• Public Forum Debaters - please read the “online debate” header then scroll down to “Public Forum Thoughts”
• Flow, keep your own time, be respectful to your opponent, frame my ballot for me at the top of the 2NR/2AR.
• I feel like the phrase “you do you” is overused in judge philosophies. Yes, I obviously will evaluate any argument you read in front of me. Yes, I am familiar with both K and policy strategies. Yes, my love for debate massively outweighs any argument preferences or familiarities I have. That doesn’t mean those preferences and familiarities don’t exist. The purpose of this paradigm is not to constrain what you do in front of me, but to give you the most accurate understanding of my predispositions and how I try to judge debates.
• I'm more familiar with policy arguments. I was flex (at some points exclusively k) in high school, but exclusively policy in college. This switch wasn’t due to any dramatic shift in my ideology. Still, I am much more familiar and comfortable with policy strategies since the bulk of my research now lies here.
•Tech>truth but the two are obviously not divorced. Dropped arguments are true with the caveat that dropped arguments must actually be arguments for me to care - arguments have a claim, warrant, and implication. Debaters often forget the last part when extending dropped arguments. Merely pointing out that the eighth plank of your advantage counterplan wasn’t answered isn’t enough - I need to know how that implicates the rest of the debate. Arguments also must not be morally repugnant - death good, oppression good count as morally repugnant, and hot take (pun intended), global warming good is pushing it.
• Evidence quality is really important to me. Research is fun and you should do it! Good cards and smart re-highlights will be rewarded with speaker point boosts. Debates about evidence quality are my favorite to have as a competitor and my favorite to judge as a judge.
• I will keep my video on during speeches. If my video isn’t on then I’m not ready for you to start speaking. I would prefer yours is on too, but I understand if that can’t happen and won’t punish you for tech issues.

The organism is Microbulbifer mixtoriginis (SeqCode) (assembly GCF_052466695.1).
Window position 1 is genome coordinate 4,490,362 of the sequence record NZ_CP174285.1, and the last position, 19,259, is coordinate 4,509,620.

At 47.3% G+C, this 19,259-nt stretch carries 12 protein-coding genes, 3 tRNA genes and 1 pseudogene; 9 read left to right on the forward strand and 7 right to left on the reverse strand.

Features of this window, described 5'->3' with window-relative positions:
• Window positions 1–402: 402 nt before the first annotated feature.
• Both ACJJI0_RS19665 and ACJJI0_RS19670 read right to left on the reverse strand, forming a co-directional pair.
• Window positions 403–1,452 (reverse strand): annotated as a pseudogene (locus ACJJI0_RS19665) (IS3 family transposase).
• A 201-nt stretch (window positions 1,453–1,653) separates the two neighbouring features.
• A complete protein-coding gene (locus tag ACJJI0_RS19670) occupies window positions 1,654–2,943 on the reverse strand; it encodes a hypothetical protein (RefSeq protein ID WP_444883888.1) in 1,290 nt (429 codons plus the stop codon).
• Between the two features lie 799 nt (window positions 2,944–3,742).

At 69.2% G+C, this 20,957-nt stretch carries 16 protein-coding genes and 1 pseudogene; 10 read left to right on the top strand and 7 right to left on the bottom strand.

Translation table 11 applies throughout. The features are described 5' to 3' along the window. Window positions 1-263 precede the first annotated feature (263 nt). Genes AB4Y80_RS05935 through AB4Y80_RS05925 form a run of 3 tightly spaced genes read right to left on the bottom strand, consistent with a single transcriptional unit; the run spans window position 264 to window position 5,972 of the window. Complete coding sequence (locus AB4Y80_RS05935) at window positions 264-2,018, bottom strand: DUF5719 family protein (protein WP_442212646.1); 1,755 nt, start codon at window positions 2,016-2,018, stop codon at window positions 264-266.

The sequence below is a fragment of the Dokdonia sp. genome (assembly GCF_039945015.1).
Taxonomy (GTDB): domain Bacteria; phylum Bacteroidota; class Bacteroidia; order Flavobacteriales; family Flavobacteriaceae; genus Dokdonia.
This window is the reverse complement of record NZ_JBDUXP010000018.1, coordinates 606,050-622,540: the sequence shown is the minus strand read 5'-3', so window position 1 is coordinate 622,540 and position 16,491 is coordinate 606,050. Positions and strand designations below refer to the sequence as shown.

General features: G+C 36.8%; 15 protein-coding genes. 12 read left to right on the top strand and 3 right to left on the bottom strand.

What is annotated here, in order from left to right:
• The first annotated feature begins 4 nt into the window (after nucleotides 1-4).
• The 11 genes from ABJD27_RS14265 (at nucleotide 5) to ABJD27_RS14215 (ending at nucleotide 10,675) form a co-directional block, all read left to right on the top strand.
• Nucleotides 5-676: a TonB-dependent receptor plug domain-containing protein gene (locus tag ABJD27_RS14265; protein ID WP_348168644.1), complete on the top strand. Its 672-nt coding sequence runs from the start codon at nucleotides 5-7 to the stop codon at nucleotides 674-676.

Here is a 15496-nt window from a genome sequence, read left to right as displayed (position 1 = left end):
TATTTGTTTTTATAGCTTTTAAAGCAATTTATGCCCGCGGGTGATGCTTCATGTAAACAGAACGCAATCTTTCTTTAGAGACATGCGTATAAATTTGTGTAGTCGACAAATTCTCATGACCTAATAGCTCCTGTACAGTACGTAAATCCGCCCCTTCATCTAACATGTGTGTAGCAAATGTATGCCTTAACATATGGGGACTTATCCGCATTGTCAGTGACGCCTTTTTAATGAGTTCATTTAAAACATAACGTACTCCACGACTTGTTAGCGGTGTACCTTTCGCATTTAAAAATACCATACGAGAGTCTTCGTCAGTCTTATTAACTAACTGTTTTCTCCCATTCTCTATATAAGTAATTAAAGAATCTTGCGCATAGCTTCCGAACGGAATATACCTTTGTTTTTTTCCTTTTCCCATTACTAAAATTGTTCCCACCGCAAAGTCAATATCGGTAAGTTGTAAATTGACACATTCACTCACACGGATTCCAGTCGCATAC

• Can we please let the question “is anyone not ready” die? Especially in online settings? If someone’s internet is glitching they won’t be able to tell you that they’re not ready. Instead, ask for a thumbs up from your opponents and judge. Even as we shift back to in person, I hope to never hear “is anyone not ready?” again.
• Do not type in the chat during your opponent's speech! It's distracting to me and inconsiderate to your opponents. If I notice you doing this, three things will happen: (1) I will unmute myself after your opponent's speech and call you on it, (2) your speaker points will not be to your liking, (3) if you continue, I will be in contact with your coaches. This behavior is certainly not common (it's only happened in one round I've judged), but this is something I REALLY don't want to catch on in the community.
• The rest of my online debate thoughts are stolen from Bruce Najor: “I value the competitive aspects of debate immensely, and I will respect/adhere to as many of these norms as I can. That said, we're all learning and doing this together, and I may do some things that in a normal environment I find undermining of the competitive nature, but justified for the sake of a productive debate. For example, I will stop your speech if I can't hear you and let you try again, I will keep your speech doc open as I flow, etc. On your end, you should emphasize clarity, avoid filibustering CX just because the tech lets you, don't be shy about including non-carded arguments in your doc (particularly if you are known to have clarity issues), etc.”
• You should probably slow down and prioritize clarity, especially when debating online.
• Make jokes if you’re funny.
• Some pet peeves of mine and how to fix them: Starting your speech too fast → start at 80% and build up; Poor breath control → diaphragmatic breathing (reach out to me for resources - I owe every compliment I have gotten on my clarity to these exercises); Poorly handled tech problems → do your best to resolve them quickly; Being mean to your partner/opponents/anyone → don’t do that
K Affs v Policy Neg